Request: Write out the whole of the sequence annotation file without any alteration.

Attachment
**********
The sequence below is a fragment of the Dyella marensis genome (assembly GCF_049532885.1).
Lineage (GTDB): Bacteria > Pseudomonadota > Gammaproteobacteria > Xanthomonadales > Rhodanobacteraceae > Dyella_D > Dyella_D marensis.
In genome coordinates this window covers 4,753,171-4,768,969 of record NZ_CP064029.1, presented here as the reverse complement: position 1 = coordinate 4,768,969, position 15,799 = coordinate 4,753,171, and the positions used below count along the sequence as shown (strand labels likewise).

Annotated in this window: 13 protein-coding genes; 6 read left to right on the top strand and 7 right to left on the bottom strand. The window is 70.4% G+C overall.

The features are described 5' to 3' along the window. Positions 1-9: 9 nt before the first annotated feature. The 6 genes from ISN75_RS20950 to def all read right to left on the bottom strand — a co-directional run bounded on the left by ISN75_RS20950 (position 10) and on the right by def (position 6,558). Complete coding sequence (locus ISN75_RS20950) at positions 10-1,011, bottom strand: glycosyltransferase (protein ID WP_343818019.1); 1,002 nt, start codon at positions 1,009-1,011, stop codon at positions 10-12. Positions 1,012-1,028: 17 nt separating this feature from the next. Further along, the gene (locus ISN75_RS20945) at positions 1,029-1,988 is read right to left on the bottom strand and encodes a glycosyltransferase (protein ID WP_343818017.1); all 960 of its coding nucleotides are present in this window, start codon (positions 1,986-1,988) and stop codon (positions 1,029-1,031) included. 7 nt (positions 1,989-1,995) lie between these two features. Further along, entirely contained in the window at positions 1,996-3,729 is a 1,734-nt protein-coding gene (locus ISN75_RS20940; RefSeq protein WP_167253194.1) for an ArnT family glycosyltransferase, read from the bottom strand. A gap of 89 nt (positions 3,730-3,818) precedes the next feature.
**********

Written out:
The sequence below is a fragment of the Dyella marensis genome (assembly GCF_049532885.1).
Lineage (GTDB): Bacteria > Pseudomonadota > Gammaproteobacteria > Xanthomonadales > Rhodanobacteraceae > Dyella_D > Dyella_D marensis.
In genome coordinates this window covers 4,753,171-4,768,969 of record NZ_CP064029.1, presented here as the reverse complement: position 1 = coordinate 4,768,969, position 15,799 = coordinate 4,753,171, and the positions used below count along the sequence as shown (strand labels likewise).

Annotated in this window: 13 protein-coding genes; 6 read left to right on the top strand and 7 right to left on the bottom strand. The window is 70.4% G+C overall.

The features are described 5' to 3' along the window. Positions 1-9: 9 nt before the first annotated feature. The 6 genes from ISN75_RS20950 to def all read right to left on the bottom strand — a co-directional run bounded on the left by ISN75_RS20950 (position 10) and on the right by def (position 6,558). Complete coding sequence (locus ISN75_RS20950) at positions 10-1,011, bottom strand: glycosyltransferase (protein ID WP_343818019.1); 1,002 nt, start codon at positions 1,009-1,011, stop codon at positions 10-12. Positions 1,012-1,028: 17 nt separating this feature from the next. Further along, the gene (locus ISN75_RS20945) at positions 1,029-1,988 is read right to left on the bottom strand and encodes a glycosyltransferase (protein ID WP_343818017.1); all 960 of its coding nucleotides are present in this window, start codon (positions 1,986-1,988) and stop codon (positions 1,029-1,031) included. 7 nt (positions 1,989-1,995) lie between these two features. Further along, entirely contained in the window at positions 1,996-3,729 is a 1,734-nt protein-coding gene (locus ISN75_RS20940; RefSeq protein WP_167253194.1) for an ArnT family glycosyltransferase, read from the bottom strand. A gap of 89 nt (positions 3,730-3,818) precedes the next feature.